Re: Membership sale agreement questions
From: Rob Sandelin (robsanmicrosoft.com)
Date: Wed, 20 Apr 94 12:37 CDT
Oh yeah, another thing I forgot to mention about our condo - co-op 
legal concept in my previous posting - We could have created the entire 
property as the condominium, not just the housing areas, and had the 
greenbelt as a common area within the condominium.  The reason we 
maintained the greenbelt as a separate cooperative corporation was two fold:
1. To keep control of the property out of the hands of banks.  The 
banks can forclose on the condominium if we ever want to take out a 
group loan and we didn't ever want to risk losing our woods.
2. We intend to pass title to the greenbelt to a conservancy agency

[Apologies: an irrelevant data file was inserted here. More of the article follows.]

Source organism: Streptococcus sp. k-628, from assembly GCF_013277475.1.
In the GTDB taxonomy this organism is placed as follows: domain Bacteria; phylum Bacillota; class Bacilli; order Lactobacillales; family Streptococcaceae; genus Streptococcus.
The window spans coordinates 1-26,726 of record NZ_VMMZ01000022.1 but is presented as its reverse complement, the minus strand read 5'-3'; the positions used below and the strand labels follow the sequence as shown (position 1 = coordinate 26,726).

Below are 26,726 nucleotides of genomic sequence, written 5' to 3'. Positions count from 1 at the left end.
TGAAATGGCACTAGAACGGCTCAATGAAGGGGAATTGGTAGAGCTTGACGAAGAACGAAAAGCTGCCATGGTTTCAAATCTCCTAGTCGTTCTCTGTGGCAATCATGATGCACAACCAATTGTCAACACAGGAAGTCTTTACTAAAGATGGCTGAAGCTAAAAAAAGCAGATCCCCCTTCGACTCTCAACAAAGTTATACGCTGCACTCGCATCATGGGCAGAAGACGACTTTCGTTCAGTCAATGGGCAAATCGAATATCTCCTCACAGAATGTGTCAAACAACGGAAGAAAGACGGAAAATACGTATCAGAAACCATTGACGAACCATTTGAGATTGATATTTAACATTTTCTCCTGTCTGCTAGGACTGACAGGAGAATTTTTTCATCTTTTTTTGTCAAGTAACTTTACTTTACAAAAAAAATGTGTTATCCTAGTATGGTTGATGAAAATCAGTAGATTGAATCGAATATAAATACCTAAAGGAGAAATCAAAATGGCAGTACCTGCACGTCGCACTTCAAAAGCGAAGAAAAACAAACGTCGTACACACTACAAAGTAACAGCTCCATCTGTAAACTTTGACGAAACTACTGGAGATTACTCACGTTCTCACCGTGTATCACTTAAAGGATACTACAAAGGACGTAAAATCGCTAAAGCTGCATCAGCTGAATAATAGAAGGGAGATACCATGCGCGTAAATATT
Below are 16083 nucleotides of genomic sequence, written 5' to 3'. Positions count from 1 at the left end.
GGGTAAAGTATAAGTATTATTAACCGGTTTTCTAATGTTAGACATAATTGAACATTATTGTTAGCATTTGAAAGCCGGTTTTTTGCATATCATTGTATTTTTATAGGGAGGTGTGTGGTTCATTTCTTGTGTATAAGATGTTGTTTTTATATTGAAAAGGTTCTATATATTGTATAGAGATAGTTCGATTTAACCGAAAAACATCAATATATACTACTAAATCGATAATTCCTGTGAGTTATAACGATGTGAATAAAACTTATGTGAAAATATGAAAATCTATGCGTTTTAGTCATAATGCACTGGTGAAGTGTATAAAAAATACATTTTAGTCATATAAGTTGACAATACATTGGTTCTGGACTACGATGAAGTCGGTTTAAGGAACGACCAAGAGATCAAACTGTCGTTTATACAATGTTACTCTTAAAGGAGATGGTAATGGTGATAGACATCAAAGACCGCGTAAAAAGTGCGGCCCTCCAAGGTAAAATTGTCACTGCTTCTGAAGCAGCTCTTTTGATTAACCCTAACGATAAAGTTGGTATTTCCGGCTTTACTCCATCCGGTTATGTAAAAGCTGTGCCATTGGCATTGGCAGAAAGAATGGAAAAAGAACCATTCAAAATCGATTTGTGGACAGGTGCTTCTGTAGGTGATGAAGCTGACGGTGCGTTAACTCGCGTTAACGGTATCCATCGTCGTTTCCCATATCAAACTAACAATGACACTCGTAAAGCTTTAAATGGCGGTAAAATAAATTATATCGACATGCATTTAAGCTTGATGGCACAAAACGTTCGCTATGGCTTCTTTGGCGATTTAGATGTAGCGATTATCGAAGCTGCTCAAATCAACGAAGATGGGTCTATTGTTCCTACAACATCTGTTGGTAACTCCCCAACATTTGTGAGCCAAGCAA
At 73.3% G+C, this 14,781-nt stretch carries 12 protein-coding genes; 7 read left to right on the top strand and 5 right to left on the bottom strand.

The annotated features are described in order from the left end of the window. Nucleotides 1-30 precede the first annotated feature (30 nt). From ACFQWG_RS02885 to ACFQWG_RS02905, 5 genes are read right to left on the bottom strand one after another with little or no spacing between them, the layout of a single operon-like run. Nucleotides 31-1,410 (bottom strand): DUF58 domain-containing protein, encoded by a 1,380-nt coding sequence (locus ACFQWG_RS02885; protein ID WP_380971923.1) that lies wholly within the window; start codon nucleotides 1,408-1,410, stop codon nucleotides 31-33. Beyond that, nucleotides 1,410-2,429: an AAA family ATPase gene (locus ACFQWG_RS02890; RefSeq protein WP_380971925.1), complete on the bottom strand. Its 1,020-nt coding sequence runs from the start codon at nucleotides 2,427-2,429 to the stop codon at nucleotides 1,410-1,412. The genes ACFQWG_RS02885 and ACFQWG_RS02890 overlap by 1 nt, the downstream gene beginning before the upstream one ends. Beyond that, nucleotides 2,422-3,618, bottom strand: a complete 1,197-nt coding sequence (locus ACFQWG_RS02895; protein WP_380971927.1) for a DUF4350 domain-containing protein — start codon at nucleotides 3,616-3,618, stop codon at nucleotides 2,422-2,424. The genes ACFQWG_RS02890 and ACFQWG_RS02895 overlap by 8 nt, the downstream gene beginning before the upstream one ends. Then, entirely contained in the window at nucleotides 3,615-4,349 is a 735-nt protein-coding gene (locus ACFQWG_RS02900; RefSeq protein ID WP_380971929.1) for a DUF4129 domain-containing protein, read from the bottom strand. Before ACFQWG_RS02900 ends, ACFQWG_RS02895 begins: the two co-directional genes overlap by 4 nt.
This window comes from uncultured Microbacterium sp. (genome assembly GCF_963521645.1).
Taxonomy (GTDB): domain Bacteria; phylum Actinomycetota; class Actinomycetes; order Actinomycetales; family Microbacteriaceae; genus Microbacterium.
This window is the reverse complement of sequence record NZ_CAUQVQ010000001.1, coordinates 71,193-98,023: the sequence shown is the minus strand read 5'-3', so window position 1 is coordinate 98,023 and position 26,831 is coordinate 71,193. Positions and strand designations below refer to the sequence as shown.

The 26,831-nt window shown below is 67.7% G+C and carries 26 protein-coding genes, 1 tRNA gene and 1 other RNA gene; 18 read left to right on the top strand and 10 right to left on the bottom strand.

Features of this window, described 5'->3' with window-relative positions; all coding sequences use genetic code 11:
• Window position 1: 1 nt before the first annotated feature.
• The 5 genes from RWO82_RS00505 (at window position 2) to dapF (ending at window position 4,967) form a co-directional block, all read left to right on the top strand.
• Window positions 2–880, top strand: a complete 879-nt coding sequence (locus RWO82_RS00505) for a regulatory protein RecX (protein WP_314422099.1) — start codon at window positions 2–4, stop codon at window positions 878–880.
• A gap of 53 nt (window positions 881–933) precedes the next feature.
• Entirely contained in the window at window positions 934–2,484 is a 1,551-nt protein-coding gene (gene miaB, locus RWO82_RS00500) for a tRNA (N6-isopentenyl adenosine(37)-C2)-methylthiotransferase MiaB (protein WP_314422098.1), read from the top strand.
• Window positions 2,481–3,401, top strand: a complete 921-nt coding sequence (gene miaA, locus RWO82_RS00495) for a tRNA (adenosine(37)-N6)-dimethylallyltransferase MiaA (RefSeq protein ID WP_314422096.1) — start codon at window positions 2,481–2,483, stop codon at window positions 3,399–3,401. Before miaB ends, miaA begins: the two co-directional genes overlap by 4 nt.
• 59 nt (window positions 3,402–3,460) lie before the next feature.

land trust so the land will remain in its natural state in perpetuity 
and also reduce our taxes on it.  The current value of our greenbelt, 
which has development potential, is about $2 million dollars.  Our goal 
is that these woods remain natural and undeveloped forever. In order to 
do that we need to take ownership out of the hands of the people who 
could profit from its sale, the current co-op share holders.  We all 
agree now that we don't want to develop this land, but 50 years from 
now the property owners may feel differently, not to mention the value 
of the land will be much greater.  We want to take this land out of any 
potential development market forever. To do this we will transfer the 
title to the land to a group land trust, with binding convenants.  The 
group land trust is made of 4-8 other land owning cooperatives and the 
board of this land trust is made up of 1 member from each cooperative.  
In order to sell the land, 100% of the Sharingwood cooperative share 
holders would have to agree and 100% of the land trust board members 
would have to also agree, something which is possible, but very unlikely.

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